Mulder was also satisfied, at least prima facie, that the State’s case against the appellant was strong
THE DECISION of a Postmasburg magistrate to deny bail to a Kimberley man who drove over five people, killing one, after the man’s 13-year-old son was slapped, has been upheld by the Northern Cape High Court.
The applicant, Mbuyiselo Ashley Mphetsheni, applied for bail in the Postmasburg Magistrate’s Court, but his application was turned down by Magistrate P Mulder.
Mphetsheni then turned to the high court to appeal the decision.
Northern Cape High Court Judge Mpho Catherine Mamosebo, who made the ruling, pointed out that it was common cause that Mphetsheni, who is facing one count of murder and four of attempted murder, also has a pending case of theft in the Kimberley Regional Court involving goods to the value of R1.2 million.
According to a police report issued at the time of Mphetsheni’s arrest, it was alleged that on January 13, at around 8.35pm, a 13-year-old boy was walking in the street with his friends and started throwing stones at other children. The deceased, aged 29 years, tried to stop them but the boy allegedly insulted him and he hit the boy.
“The same boy ran to his father who came to the victim’s yard to confront him. The father allegedly got into his car and drove into the victim,” the police report stated. The victim died en route to hospital.
In the court papers, it was pointed out that the appellant (Mphetsheni) is a 42-year-old South African citizen born in Postmasburg. He is not married but has a life partner and they reside in Galeshewe, Kimberley.
“His life partner is employed by the Department of Health and earns about R19 000 per month, while he assists at his brother’s guest house and he receives R5 000 every month,” the court papers state.
According to the investigation officer, Constable Christine van der Westhuizen, who testified at the original bail application hearing, Mphetsheni used his vehicle to chase his victims down the street, killing one and attempting to kill the others by colliding and/or driving over them.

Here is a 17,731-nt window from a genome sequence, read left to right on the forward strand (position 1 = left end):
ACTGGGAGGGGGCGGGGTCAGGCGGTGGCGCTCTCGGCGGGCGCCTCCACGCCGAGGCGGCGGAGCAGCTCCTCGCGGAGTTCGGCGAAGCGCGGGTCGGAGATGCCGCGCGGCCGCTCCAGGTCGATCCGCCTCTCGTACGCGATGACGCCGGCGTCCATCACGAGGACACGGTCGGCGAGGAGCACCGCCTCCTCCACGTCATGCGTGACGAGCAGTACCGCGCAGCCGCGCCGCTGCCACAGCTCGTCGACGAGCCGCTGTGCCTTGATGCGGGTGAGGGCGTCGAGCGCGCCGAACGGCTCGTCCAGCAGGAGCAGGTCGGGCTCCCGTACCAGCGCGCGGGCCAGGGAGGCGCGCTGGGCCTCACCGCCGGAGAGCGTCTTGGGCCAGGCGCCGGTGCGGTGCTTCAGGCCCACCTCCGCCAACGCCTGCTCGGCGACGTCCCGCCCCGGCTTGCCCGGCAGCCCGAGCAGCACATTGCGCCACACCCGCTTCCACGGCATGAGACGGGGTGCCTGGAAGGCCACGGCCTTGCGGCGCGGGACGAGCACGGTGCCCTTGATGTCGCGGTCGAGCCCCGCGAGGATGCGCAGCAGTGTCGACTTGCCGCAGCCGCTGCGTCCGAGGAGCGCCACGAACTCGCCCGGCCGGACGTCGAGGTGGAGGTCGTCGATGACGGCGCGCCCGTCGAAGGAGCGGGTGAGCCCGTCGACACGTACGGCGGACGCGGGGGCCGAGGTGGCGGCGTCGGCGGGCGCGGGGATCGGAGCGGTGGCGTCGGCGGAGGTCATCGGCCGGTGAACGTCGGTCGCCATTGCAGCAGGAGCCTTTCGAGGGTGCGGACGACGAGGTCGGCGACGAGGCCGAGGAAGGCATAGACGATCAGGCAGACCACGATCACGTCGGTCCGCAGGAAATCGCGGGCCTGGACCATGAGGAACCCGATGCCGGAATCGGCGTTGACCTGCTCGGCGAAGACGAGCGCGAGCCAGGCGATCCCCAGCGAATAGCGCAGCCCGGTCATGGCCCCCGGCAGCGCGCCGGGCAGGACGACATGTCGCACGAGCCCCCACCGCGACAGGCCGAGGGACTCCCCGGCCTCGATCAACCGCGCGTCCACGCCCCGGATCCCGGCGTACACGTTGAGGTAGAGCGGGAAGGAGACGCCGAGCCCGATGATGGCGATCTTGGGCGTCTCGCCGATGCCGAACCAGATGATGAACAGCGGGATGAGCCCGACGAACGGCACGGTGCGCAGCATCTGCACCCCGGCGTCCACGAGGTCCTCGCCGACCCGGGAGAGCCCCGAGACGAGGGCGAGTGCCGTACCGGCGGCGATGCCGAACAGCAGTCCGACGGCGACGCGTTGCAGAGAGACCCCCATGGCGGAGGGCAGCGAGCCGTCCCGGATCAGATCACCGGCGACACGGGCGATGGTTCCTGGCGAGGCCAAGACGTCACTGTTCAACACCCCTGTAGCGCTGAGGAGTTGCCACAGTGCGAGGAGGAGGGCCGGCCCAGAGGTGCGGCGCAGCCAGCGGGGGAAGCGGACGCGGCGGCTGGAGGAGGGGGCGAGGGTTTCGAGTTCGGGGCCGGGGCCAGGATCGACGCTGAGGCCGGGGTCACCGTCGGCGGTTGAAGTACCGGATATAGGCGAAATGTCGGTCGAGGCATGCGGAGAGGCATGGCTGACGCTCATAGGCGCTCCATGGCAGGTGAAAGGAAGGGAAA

This, she said, happened after an altercation between him and the Mooki family.
Van der Westhuizen added further that the appellant’s profile reflected an aggressive person.
“She says when she enquired from the appellant whether he has any previous convictions, he denied having any. The appellant testified to having paid R200 admission of guilt fine for assault.
“However, his SAP 69s, that is record of his previous convictions, portray something different. He was convicted of assault and of discharging a firearm in an urban area. Both offences were committed in Postmasburg,” the court documents state.
In denying bail, Magistrate Mulder found that Mphetsheni’s personal circumstances were not exceptional, while his failure to disclose his “forgotten” previous convictions could also not be ignored.
Mulder pointed out further that while the evidence of the appellant was that he was attacked and had to flee the scene, the evidence of Van der Westhuizen was to the effect that the appellant could have proceeded straight which would have resulted in him leaving the scene.
“It is incomprehensible how the appellant, fleeing from an emergency situation, would tum his vehicle instead of proceeding straight.
“The magistrate found that what was presented by Van der Westhuizen watered down the appellant’s version.”
Mulder was also satisfied, at least prima facie, that the State’s case against the appellant was strong.
“The appellant uttered threatening words to the people who walked him out of the Mooki family home saying ‘he will show them, he fears no one and they were nothing in his eyes’. This happened before he got into his vehicle.
“Sight should not be lost of the fact that the appellant was prevented from confronting the person who allegedly assaulted his son. That person is now known to him and it is that very incident that caused him to find himself in conflict with the law. Worse still, while out on bail in another matter.
“This means that being out on bail failed to deter him from committing further offences. The court also has to take into consideration any form of resentment that the appellant is alleged to harbour against any person.”
Judge Mamosebo pointed out that she was “not satisfied that the magistrate had exercised his discretion wrongly by not admitting the accused to bail”, adding that the applicant had failed to show the exceptional circumstances which, in the interests of justice, permitted his release on bail.
“What is disturbing and inexplicable is how the appellant expects to be afforded yet another opportunity to be out on bail when he is currently out on bail in another matter and these offences are committed during that indulgence.
“It cannot be said that the magistrate was wrong in refusing to admit the appellant to bail. There is no basis for the appeal court to interfere with the discretion exercised by the magistrate. The appeal must therefore fail.”